- Plastic weapons
- Fake beards and moustaches
- Tattoos (paint or stick-ons)
Any NPC who will engage in conversation with the characters will benefit from some personality development.
A few ways to develop NPC personalities include:
- Choose a personality type from a pop psychology book or web site. Some theories include classifying people according to a colour, animal, or geometric shape. Assign the NPC a type and then use the description provided as a foundation for his personality.
- Consider their family background. The state of a person’s family and family history play major roles in who they are. A man who grew up the son of a rich merchant will have a very different attitude than someone who grew up on the streets.
- Go against stereotype. The king who begs forgiveness from everyone is much more interesting than the standard haughty and aloof king. The kobold that struts about, full of self- importance and confidence, is sure to earn a place in your player’s memories (even after they’ve slain him).
- For less important NPCs who you still want to add a special touch to, consider using a single personality quirk:
- loves chocolate (or obsessed with some other food)
- worries constantly
- bitter with life
- excessively happy
- overly suspicious
Comment from Johnn: here’s some more quirks:
RPT#102 – Roleplaying & GMing Servant NPCs, Part II: Tips From Subscribers
RPT#39 – 6 More Ways To Use E-Mail To Help Your Game
Know Their Motivations
*Everyone* has motivations. An NPC who seems to exist only for the PCs’ benefit will definitely not seem deep and alive. Establish what each NPC wants and you will immediately know a lot about them.If you have very little planning time, then plan in this order:
- What does the NPC want in this encounter?
- What does the NPC want this week or month?
- What does the NPC want in the next 12 months?
- What are the NPC’s long term goals?
Some classic motivations include:
- Make money
- Protect something (self, family, country, tribe, etc.)
- Find something (family, object)
- Revenge (against an individual, a corporation, a group, a government or agency, etc.)
- Redemption (the NPC has committed a sin and wants to atone for it)
It’s also useful to establish just how motivated they are. This will help you determine what lengths they are likely to go to in order to achieve their desires.
Plan Their Actions
If you have a handle on the NPC’s personality and motivations it should be relatively easy to predict how they will act in a variety of situations. To speed things along during play, make a quick note about how the NPC would act in some of these common situations:
- Attacked (by the characters or a monster)
- Bribed (particularly useful for guards, lawmen, officials)
- Flattered (some people just soak up flattery, others find it enraging)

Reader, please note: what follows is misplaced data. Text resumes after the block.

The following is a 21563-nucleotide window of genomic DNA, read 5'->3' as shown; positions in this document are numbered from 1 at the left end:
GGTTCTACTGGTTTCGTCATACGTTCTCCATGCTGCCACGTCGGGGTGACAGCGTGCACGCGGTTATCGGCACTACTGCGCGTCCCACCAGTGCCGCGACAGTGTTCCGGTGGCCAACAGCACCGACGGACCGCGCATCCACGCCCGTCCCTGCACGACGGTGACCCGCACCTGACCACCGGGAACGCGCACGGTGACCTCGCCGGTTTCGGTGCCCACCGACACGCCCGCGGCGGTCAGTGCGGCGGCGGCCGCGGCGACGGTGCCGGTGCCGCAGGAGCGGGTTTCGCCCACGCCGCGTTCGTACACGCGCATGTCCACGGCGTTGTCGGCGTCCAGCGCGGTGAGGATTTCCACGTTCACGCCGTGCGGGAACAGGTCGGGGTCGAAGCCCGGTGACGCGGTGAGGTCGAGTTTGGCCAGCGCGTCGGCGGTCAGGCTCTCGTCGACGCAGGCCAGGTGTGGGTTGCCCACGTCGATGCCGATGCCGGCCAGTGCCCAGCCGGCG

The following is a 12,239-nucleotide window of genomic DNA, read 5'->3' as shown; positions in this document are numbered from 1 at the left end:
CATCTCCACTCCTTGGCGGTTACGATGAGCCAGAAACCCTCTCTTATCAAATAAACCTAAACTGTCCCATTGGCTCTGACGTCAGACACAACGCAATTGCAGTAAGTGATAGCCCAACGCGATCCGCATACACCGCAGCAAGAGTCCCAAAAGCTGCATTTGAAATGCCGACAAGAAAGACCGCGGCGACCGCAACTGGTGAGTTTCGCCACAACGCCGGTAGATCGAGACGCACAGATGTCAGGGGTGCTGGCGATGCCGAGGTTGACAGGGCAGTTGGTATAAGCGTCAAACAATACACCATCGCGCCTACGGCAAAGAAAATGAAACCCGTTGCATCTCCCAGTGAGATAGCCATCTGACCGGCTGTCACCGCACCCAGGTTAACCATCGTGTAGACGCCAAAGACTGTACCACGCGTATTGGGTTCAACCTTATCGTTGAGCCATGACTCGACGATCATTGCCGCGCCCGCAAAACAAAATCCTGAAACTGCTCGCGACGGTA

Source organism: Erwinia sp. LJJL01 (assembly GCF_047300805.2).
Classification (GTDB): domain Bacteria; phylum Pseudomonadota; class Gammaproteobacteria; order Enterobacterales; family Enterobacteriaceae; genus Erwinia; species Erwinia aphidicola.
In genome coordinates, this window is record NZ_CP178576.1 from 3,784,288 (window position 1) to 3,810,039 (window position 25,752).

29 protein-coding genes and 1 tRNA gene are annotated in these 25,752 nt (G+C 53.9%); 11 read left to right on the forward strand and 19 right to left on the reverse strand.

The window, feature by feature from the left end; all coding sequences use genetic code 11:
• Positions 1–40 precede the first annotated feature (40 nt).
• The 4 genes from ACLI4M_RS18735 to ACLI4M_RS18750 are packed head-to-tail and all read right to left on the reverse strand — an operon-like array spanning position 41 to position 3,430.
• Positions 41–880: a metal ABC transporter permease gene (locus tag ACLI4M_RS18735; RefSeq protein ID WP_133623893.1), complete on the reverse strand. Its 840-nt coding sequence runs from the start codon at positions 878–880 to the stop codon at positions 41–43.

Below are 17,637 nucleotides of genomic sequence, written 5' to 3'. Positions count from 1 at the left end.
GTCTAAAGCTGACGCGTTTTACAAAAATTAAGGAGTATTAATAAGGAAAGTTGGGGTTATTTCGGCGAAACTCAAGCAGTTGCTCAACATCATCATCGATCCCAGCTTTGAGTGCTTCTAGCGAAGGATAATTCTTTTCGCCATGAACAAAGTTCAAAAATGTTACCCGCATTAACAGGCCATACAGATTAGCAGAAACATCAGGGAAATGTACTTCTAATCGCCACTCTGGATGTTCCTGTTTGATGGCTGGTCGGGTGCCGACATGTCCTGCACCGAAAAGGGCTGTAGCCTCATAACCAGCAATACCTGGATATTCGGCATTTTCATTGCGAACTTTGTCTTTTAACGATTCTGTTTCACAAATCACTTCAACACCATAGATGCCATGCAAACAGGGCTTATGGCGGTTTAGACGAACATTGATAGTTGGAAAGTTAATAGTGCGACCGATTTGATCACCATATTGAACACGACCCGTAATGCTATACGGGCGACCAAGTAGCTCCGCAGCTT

These are just a few of the multitude of possibilities, but taking the time to plan just these few things will help you play the NPC smoothly.
Don’t Overdo It
If you create a compelling personality for every single NPC encountered, you will not only be overworking yourself, but you will probably be driving your players nuts. Sometimes it is both necessary and appropriate to use the generic innkeeper, standard bandit, etc. Refer to Tip #1 and only spend time (in and out of game) on NPCs who serve a purpose in the story.
Joshua L, Notty, Jesper C, Bashar S, Bill C, Forrest, Petter S, William B, Julia F, Michael B, Mark W. ]
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Tips From Roleplaying Tips Game Masters
Have a roleplaying tip you’d like to share? E-mail it to [email protected] – thanks!
Absentee Players: PCs, NPCs, and Special Characters
From Mark Y.
I’ve had problems with players who don’t show when expected, or who arrive late and leave early. I knew one guy who was part of our particularly large D&D group; we would play Fridays from about 4 to about 2 in the morning; he would wander in around 9, apologize for being late, get his papers, say hi to everyone, maybe have a drink of soda, and then apologize that he couldn’t stay, turn in his papers and leave, all before 9:30 (well, the times varied from week to week, but it was becoming something of a joke).
I’ve had to do a lot of workarounds in the past for player no-shows, and the best one I know is my Special Character rule.
In essence, there are player characters, non-player characters, and special characters. If you’re a player running a player character and you’re not at the game, your character is out of story–we’ll get him to neutral territory as quickly as possible, and play without you. If you’re late, and your character was left behind, sorry, you’ll have to wait for us to get back to wherever we left you. He won’t do anything significant if you’re not there, and he won’t get hurt if it’s at all avoidable. We expect player character players to be there.
If you can’t guarantee regular attendance at games, you’re encouraged to run a Special Character. Whenever you’re there, he’s yours; you define his actions, his attitudes, his opinions. If you’re not there, he becomes a non-player character run cooperatively by the referee and the other players at the table.